Excavations: Awam Temple
When Wendell Phillips left for Marib in northern Yemen in the spring of 1951, he did so “with such feelings of elation and excitement as I have never had in my life, before or since.” The focus of this expedition was the Awam Temple (Mahram Bilqis), the largest of its kind on the Arabian Peninsula. According to legend, Marib was the capital of the Sabaean kingdom, ruled by the biblical Queen of Sheba. Sabaean inscriptions refer to it as the Temple of Almaqah, the moon god who was the principal deity at Marib.
At that time only the tops of the temple’s eight massive pillars and the upper sections of an oval wall remained visible. Workers painstakingly removed the windblown sand before the expedition team uncovered a large hall lined with monumental pillars, stairways, impressive bronze and alabaster sculptures, and numerous inscriptions.
Unfortunately, tribal tensions brought the Marib expedition to a sudden halt. In their haste to leave, Phillips and his colleagues had to abandon all their equipment and archaeological discoveries. The team’s written records were later incorporated into scholarly publications, including an archaeological report published by Johns Hopkins University Press. Phillips always hoped to return to Marib, but his untimely death in 1975 prevented that wish from becoming a reality.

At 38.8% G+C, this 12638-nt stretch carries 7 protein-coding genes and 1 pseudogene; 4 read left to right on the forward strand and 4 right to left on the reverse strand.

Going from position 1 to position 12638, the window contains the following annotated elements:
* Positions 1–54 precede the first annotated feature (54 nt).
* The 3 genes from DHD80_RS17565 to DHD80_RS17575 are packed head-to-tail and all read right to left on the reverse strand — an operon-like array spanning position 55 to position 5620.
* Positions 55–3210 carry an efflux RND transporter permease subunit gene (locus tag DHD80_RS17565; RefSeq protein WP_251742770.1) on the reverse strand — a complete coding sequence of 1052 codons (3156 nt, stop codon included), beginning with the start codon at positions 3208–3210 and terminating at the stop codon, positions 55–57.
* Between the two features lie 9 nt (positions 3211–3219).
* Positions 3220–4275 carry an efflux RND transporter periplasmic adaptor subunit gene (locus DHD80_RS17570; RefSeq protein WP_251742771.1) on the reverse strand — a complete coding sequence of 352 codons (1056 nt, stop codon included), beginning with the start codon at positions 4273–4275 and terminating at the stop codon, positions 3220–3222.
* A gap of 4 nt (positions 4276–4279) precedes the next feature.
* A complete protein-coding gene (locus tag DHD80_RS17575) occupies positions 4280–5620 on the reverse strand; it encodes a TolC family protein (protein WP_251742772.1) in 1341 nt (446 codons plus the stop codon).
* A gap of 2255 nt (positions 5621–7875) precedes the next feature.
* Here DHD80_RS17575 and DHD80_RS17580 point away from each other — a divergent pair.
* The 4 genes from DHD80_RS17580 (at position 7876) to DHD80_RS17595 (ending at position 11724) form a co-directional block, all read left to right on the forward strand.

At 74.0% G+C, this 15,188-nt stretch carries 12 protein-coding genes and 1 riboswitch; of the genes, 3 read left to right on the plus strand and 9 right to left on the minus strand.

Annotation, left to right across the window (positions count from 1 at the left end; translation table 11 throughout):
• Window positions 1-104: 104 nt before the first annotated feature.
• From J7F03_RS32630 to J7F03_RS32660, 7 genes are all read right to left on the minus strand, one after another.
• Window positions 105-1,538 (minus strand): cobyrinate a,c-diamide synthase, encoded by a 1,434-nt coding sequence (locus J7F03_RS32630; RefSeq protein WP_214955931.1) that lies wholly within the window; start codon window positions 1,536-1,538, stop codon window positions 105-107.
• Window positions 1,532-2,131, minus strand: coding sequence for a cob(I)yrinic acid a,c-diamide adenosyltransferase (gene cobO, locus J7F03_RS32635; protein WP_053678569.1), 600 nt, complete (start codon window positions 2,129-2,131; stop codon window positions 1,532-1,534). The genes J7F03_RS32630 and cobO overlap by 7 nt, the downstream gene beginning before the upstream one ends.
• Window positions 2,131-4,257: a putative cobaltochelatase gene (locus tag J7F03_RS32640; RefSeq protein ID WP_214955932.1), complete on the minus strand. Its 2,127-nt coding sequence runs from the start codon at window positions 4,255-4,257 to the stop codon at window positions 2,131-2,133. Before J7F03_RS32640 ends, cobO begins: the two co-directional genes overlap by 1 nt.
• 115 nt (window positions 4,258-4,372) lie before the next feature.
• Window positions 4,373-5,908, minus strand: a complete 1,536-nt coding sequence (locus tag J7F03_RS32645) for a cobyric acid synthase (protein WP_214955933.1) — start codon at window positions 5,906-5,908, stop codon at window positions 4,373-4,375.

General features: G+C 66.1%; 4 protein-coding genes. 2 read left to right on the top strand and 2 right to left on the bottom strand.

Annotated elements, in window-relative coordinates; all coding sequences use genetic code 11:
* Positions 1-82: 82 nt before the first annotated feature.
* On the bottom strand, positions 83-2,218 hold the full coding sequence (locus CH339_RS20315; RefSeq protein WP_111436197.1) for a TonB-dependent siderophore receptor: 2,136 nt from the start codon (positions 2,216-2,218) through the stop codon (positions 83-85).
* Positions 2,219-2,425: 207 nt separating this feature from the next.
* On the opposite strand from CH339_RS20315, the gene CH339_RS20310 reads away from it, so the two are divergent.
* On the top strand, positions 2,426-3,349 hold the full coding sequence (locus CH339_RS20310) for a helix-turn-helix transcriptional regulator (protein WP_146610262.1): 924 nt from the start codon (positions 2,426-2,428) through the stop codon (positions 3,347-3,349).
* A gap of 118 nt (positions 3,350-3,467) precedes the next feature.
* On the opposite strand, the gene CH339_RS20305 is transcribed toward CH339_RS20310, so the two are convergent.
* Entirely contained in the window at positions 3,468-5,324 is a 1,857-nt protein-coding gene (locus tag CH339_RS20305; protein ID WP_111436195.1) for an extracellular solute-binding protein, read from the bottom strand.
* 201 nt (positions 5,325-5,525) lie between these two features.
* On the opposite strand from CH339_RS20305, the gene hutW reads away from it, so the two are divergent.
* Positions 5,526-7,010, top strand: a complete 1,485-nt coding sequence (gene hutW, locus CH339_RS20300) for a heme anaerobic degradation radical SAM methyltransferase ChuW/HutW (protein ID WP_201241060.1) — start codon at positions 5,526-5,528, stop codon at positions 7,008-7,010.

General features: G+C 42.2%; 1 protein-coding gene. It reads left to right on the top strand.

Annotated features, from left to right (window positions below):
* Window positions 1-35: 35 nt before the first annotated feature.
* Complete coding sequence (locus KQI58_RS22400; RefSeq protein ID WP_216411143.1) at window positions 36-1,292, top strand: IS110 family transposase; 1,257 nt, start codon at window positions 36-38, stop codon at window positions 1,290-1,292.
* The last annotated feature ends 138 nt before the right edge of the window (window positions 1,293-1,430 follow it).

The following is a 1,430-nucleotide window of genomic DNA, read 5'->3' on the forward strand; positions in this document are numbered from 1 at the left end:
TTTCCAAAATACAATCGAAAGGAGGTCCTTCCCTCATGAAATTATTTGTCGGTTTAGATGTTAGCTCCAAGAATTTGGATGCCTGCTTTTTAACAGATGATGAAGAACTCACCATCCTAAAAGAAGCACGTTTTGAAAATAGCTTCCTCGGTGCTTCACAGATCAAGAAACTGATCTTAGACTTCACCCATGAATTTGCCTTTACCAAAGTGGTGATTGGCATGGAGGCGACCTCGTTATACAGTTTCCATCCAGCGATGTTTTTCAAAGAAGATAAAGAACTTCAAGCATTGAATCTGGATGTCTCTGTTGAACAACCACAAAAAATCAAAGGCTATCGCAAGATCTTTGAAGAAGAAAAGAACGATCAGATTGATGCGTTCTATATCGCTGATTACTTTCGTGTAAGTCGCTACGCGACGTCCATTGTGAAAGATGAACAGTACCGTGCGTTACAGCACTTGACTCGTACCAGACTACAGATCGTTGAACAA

Almost a half-century later, in 1998, the government of Yemen invited Merilyn Phillips Hodgson to continue her brother’s work in Marib. The next year, more than fifty workmen and an international team of archaeologists, epigraphists, architects, and geomorphologists once again began to work on this important site. For the first time, the interior of the oval precinct walls was excavated to a depth of sixteen feet, and new inscriptions were discovered. The team’s surveyor generated digital topographic plans and three-dimensional models of the site, which will greatly aid future expeditions. During nine seasons of excavations at Marib, the team unearthed one of the most significant architectural complexes and religious centers of ancient Arabia.